You are not in this alone, you are in it together. Avoid the pitfalls of a ‘pressure cooker’ environment when sharing remote working spaces with family members by following these six strategies
For many employees, it is likely that remote working will be the reality for some time to come. Some companies have already announced plans to rotate working from home with periods spent in the office, while other organisations, such as Facebook, have announced that people can work remotely on a permanent basis if they wish to.
The prospect of being asked to work at home for the foreseeable future will be daunting for many employees. Even those who are seasoned homeworkers, used to operating distantly from their teams, may have been unsettled by all the uncertainty surrounding the pandemic and when working lives can return to ‘normal’.
Although the prospect of working remotely may sound idyllic, if you’re trying to do it alongside other members of your family or household it can be a real challenge – producing a ‘pressure cooker’ environment, with enormous potential to boil over into rows and friction. In some homes, several people are working remotely, competing both for space and bandwidth, and shouting over each other on the phone. There may be constant interruptions from children, with toddlers, other adults and, occasionally, the dog invading Zoom calls. Home-schooling is also an unfamiliar scenario for both parents and children and can test the patience of even the most prepared.
Whether remote working is enforced, or out of choice, here are six strategies you can deploy to make your shared homeworking space a harmonious one.
1. Plan your space carefully
A lot of people went home thinking the work-from-home period would be for a few weeks, so made do with what they had. If you are now in it for the long haul, make sure you plan your co-working space carefully to avoid conflict. In your company office, you wouldn’t be expected to function without a comfy chair, a good internet connection and enough space to manoeuvre – this should also be the case at home too. If you feel as though you are working on top of one another as a family, think about whether there is a space you can dedicate as a ‘break out’ area for when you need to take a call?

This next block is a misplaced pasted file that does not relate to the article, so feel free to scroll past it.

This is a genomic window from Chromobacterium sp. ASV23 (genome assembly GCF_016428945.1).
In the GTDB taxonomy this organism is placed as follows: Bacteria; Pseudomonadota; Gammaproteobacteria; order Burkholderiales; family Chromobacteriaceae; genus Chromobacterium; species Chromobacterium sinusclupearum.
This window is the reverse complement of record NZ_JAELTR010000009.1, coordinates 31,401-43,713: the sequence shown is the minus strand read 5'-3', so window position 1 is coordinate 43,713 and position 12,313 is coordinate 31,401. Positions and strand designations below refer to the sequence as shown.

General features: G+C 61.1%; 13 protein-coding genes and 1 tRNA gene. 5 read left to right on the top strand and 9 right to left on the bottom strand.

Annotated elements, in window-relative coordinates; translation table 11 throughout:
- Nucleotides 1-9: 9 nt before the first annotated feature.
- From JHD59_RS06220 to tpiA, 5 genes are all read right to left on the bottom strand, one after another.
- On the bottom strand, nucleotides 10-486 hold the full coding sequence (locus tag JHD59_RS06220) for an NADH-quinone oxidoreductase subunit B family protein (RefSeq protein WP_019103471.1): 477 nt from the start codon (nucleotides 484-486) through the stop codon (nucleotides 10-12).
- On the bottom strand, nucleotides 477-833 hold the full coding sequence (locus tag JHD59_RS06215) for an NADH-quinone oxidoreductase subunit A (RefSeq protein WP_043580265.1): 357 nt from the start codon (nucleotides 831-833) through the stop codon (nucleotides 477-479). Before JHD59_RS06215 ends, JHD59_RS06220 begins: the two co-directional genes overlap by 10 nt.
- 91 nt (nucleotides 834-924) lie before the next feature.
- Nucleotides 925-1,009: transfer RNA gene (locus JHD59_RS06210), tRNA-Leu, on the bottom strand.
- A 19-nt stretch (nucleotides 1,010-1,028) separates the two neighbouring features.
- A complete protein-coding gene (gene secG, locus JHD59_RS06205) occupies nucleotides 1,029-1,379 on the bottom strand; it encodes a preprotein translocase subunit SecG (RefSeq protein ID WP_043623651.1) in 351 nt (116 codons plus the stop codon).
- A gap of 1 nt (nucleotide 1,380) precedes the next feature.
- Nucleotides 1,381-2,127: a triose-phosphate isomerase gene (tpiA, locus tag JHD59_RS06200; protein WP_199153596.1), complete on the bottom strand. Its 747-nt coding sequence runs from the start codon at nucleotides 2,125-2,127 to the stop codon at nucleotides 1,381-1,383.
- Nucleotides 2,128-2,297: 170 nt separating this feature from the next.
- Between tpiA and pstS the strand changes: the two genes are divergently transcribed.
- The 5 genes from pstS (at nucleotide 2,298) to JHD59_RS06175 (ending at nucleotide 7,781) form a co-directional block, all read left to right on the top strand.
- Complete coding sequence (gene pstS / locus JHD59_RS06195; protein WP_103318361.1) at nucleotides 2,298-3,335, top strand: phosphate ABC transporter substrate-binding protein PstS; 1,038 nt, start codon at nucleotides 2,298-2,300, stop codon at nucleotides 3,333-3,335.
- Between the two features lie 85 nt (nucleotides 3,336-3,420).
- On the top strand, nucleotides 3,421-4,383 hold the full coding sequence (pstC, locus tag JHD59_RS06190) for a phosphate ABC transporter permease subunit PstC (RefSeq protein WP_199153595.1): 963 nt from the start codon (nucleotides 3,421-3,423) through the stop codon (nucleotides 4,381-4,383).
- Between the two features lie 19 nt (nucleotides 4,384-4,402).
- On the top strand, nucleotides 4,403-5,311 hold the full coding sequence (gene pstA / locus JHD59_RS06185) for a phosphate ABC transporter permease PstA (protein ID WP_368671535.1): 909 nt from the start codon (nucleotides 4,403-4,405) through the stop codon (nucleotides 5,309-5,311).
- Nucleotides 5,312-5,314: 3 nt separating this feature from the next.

2. Build a routine
Negotiate a routine that everyone in your household can be part of, with schedules that ensure your routine doesn’t interrupt the work of others and visa versa. Build in fun time as well as work, making sure that these are reserved exclusively for family rather than constantly checking your emails. Lots of small wins will keep everyone motivated and give you something to look forward each day.
3. Talk about your frustrations
Don’t let things fester – talk through any frustrations as a household. Try sitting or standing in a circle, allowing everyone to speak in turn without being interrupted. Respect what each of you says and appreciate that this is hard for everyone. Show empathy. This will help all of you to realise that you are not in this alone, you are in it together.
4. Be open with your boss
Make sure you are open and honest with your boss if you are struggling to balance work with family life. Often, we put pressure on ourselves by feeling the need to always be ‘on call’ and imagining that others are being more productive. In fact, most people are in the same boat and are probably experiencing the same frustrations.
5. Reframe homeworking as an opportunity
Try to view working from home positively, as an opportunity to free up the time you would have spent commuting as time you can now spend with your family or friends (albeit virtually in many cases) or dedicate to learning new skills. You may even form new helpful habits which you can take forward in your day-to-day role, such as better delegation, time management or work-life balance.
6. Don’t lose your temper
If things get very difficult, try not to lose your temper. This is a loss of control and the short-term relief will be offset by a sustained period of guilt and upset for everyone. Take control of your emotions and try to reduce the release of cortisol and adrenaline that cause the red mist to descend. If you can, do something active – go for a walk, run up the stairs, do some on-the-spot exercise (star jumps, or squats, for example) – to help you to focus on something different and to ‘get it out of your system’.
The current crisis gives us a good opportunity to re-evaluate our current work environment and how to make it better, particularly if we will be required to work remotely in the long-term alongside family or friends. A well-planned working space, a routine which makes time for both work and fun, as well as an open and honest environment will be key to avoiding conflict, staying on top of mental health and remaining productive.
David Liddle is the CEO of conflict management consultancy, The TCM Group, and author of Managing Conflict: A Practical Guide to Resolution in the Workplace (CIPD/Kogan Page, 2017).